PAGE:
Today’s iKids, accessing data as MP3s and JPEGs, think and process information differently than older generations. So, the popularity of young adult novels like Lauren Myracle’s ttyl and l8r, g8r, written in snappy instant messages on pages resembling online chat windows, is not surprising.

Susan Blackmore, author of The Meme Machine, says today’s brain -- your child's in particular -- is shaped by memes. Memes are units or streams of information constantly competing for our attention, moving through a culture by popping up or flashing on websites, TV commercials, or video clips, for instance. Your child, whether in seventh or 11th grade, can relate to the characters in ttyl because their digital conversations – interactive streams of chitchat fit for a short attention span – are similar to the correspondence with her own friends.

A story retold through IMs or text messages illustrates the daily life of your youngster, which probably includes gossip, crushes, catty friendships, and social online networks. “It’s the right way to tell certain stories in particular,” says Cynthia Leitich Smith, an author and professor in the Writing for Children and Young Adults Program at the Vermont College of Fine Arts.

There’s an artistic judgment at work, says Smith, as well as an understanding that digital communication can be used as a literary technique for a new generation. “An IM novel is a modern interpretation of the epistolary,” a novel written as a series of letters, diaries, newspaper clippings, and other documents. These popular 18th century novels, often about amorous affairs, were told through the exchange of letters between lovers; more complex tales dealt with adventure and intrigue: letters were delivered to the wrong hands, some were faked, and others were hidden from characters.

Instant message novels reflect the way of thinking of future readers, writers, and thinkers. “Integrating new technologies into youth literature is both a storytelling device and a way of doing what art always does, which is reflecting reality,” says Smith. “Young adult authors can’t ignore technological developments in communication when plotting or framing stories any more than our predecessors could ignore the invention of the telegraph or telephone.”

 In ttyl – short for “talk to you later” – best friends Maddie, Angela, and Zoe discover that 10th grade is a rocky year, full of obstacles like boys, a difficult math class, and a flirty teacher. Although riddled with emoticons, web lingo (“brb” for “be right back”), and spelling that may drive you crazy (“ur” for “your”), the IM exchanges reveal feelings of the characters – ones of camaraderie, honesty, and rejection – that are identifiable to your child. “It’s fair to consider how personalities can be ‘louder’ on screen than in person,” says Smith. “For a shy teen that is active online, the IM or email format may be a way of showing such a personality type as an active, page-turning character.”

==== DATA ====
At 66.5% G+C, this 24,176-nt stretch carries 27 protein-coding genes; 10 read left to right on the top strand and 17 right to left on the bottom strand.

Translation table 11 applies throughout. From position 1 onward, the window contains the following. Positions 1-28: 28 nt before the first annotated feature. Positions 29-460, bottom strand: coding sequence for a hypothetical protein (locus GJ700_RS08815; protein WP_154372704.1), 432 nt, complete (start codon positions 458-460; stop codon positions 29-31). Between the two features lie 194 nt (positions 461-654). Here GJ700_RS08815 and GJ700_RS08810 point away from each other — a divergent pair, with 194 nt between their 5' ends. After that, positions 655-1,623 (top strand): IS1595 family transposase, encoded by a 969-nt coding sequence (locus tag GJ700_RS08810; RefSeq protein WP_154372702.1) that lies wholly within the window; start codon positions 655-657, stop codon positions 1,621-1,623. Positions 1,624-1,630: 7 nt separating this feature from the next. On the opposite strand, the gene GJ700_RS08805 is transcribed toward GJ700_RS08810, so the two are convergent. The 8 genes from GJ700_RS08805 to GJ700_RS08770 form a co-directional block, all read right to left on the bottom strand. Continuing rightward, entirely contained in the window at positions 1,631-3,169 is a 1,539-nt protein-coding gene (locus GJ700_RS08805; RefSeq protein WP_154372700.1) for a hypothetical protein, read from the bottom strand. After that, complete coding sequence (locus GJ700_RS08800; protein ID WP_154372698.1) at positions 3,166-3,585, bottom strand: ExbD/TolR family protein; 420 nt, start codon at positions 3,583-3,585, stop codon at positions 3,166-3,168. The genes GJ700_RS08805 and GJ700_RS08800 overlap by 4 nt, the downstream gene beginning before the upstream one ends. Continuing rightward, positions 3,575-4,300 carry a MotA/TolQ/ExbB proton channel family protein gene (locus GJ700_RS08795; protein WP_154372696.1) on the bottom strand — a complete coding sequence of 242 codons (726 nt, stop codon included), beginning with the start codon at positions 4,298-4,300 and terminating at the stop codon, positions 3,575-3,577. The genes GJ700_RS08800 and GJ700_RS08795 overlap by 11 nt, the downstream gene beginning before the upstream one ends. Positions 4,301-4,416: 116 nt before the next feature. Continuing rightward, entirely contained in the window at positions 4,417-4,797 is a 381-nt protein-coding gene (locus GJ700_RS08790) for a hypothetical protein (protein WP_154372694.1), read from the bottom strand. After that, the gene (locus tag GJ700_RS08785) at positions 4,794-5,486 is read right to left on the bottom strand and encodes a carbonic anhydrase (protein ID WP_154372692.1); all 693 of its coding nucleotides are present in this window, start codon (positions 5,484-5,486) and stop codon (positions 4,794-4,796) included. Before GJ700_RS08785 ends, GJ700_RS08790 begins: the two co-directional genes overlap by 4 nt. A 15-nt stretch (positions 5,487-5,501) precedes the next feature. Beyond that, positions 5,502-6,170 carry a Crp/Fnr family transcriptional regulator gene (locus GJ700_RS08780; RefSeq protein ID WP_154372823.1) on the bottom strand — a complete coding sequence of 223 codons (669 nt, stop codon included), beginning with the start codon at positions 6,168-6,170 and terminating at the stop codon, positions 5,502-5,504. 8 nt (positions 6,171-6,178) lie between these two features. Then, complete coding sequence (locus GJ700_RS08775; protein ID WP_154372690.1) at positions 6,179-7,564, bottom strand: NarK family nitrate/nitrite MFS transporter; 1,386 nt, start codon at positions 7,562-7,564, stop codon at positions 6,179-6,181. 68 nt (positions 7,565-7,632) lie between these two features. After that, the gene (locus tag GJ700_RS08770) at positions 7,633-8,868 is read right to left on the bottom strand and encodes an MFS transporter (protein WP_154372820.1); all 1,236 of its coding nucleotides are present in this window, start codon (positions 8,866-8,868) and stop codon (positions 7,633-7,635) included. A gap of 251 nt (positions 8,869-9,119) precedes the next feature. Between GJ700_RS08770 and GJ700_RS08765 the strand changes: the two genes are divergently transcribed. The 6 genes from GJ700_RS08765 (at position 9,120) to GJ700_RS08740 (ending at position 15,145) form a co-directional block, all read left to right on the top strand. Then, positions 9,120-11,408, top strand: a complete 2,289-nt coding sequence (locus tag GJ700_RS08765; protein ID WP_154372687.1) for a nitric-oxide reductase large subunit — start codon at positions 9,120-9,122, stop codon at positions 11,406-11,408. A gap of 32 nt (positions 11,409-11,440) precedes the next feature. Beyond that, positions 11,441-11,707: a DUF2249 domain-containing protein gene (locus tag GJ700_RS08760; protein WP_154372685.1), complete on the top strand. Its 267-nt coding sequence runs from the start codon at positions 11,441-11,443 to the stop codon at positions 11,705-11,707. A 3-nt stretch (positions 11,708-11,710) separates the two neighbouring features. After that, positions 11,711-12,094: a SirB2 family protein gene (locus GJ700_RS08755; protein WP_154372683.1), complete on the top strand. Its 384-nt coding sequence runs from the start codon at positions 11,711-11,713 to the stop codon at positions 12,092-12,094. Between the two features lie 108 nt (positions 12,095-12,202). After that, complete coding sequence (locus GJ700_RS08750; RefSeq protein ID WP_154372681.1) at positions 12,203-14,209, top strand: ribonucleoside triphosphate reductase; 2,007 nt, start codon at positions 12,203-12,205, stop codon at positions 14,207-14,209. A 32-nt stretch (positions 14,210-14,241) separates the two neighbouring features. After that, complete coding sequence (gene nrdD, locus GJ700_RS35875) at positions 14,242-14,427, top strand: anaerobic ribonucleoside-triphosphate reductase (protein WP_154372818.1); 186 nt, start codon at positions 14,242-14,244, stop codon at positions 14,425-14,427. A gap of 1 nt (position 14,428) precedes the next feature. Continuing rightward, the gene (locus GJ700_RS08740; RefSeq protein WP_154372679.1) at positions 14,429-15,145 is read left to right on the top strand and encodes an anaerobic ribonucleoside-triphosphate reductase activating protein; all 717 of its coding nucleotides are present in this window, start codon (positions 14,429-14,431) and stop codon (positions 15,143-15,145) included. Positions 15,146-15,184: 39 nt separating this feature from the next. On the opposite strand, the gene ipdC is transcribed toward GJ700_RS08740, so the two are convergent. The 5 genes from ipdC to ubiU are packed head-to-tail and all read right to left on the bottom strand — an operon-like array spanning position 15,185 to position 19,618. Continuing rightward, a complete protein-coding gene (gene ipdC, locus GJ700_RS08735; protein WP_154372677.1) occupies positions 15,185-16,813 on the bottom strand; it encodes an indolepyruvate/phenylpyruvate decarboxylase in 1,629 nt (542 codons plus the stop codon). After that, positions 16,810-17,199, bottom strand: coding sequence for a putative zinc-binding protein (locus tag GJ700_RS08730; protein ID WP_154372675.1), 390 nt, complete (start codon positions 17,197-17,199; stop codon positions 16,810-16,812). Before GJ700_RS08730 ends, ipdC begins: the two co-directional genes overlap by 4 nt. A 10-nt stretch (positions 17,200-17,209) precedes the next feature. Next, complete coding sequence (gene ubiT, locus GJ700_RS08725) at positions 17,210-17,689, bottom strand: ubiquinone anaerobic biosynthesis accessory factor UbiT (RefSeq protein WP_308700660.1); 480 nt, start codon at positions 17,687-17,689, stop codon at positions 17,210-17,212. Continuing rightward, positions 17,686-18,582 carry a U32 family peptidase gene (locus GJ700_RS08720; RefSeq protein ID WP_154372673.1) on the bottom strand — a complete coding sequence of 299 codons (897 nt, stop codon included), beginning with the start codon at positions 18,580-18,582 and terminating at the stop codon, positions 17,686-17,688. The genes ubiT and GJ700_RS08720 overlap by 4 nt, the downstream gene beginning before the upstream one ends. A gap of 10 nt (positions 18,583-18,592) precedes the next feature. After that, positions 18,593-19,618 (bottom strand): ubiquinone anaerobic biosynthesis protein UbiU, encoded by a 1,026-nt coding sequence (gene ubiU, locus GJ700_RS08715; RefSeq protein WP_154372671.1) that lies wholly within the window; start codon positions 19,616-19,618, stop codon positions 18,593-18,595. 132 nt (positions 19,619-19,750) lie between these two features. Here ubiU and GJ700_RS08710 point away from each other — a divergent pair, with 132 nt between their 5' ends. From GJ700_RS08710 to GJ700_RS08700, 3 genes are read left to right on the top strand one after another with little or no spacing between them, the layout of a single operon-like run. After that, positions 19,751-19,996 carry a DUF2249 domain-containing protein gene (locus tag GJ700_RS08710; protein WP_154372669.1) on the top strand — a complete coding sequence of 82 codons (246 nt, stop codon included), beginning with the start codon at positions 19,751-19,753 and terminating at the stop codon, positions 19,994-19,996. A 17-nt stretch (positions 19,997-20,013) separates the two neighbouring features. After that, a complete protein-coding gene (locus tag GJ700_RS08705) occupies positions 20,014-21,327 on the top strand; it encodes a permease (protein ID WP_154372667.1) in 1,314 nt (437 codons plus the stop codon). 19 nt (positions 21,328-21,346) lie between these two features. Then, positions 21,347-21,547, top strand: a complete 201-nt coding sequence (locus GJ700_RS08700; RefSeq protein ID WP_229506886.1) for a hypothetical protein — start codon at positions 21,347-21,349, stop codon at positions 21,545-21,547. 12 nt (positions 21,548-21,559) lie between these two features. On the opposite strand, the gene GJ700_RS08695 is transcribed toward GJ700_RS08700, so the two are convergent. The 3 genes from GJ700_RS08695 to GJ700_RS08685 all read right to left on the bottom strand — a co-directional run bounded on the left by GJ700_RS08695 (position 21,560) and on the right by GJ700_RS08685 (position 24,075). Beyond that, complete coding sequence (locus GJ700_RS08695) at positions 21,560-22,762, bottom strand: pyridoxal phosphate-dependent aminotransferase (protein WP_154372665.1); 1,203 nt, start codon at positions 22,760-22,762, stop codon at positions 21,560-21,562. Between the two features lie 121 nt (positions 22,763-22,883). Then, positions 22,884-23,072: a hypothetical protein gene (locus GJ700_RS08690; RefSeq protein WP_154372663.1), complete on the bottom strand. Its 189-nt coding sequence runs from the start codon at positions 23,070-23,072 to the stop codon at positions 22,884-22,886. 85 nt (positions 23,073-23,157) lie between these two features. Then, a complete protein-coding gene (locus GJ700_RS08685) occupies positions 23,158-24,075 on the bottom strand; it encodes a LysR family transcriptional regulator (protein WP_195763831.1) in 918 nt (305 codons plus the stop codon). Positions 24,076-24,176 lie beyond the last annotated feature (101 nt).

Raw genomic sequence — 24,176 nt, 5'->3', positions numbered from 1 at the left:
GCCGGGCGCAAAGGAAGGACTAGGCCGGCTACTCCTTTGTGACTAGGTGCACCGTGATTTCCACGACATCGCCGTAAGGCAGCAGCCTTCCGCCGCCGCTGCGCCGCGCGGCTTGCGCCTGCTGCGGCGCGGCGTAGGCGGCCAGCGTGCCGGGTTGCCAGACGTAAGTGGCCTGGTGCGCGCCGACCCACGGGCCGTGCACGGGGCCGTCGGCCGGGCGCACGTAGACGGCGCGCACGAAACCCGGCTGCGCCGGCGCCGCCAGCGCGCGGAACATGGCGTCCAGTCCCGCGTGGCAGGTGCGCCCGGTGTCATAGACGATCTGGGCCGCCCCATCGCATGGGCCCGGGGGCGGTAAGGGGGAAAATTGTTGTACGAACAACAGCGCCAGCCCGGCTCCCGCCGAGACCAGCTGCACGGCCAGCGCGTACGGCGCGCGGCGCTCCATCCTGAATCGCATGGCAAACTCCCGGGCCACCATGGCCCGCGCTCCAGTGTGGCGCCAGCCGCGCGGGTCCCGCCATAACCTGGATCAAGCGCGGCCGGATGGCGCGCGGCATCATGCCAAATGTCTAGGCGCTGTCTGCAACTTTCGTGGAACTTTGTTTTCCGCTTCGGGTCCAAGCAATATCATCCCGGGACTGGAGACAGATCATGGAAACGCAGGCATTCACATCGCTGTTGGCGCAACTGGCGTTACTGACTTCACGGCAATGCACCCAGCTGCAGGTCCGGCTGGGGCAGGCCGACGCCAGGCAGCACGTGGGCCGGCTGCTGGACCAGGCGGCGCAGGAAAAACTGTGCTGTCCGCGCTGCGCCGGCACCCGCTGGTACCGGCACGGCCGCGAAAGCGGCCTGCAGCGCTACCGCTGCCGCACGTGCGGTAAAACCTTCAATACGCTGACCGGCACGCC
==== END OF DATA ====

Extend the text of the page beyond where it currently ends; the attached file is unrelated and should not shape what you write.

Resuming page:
But can a book written entirely in instant messages be considered prose? Could this format, instead, be a negative influence on budding writers and readers? As with any literary device, there are limitations. An IM novel lacks traditional story components: an omniscient narrator who provides exposition and setting or scene description, quiet passages of time, or internal monologues. Developing characters or deep themes may also be more difficult – if characters converse online to each other, page after page, the opportunities for self-reflection and musings are absent.

“The reader is missing the connective tissue in an instant message novel,” says Smith. Experimental and lyrical novels, on the other hand, work on a poetic level as a series of interrelated pieces. “In contrast, the novel is a far less forgiving form of character, plot, or logic inconsistencies,” says Smith. But while an instant message novel may not be appropriate to teach reading and fundamental story elements like plot, setting, or exposition in a middle school classroom, the format mimics the day-to-day interaction between your child and her pals.

In the end, your child and her generation is tied to this mode of communication. “Readers, regardless of generation, tend to be adverse to gray pages,” says Smith. “IM novels are popular because they’re still a novelty, they speak the language of the audience, and they allow the reader a chance to fill in the blanks for themselves.”

Granted, your child may read “ttfn” for “ta ta for now” or “omg” for “oh my god,” but when a young reader fills in the blanks – imagines a scene, understands subtext, reads between the lines, or infers back-story or future plot events based on what she reads – she is thinking critically about the text. In a culture where many kids stare at a TV screen instead of flipping through a book, this type of interaction with the written word is positive.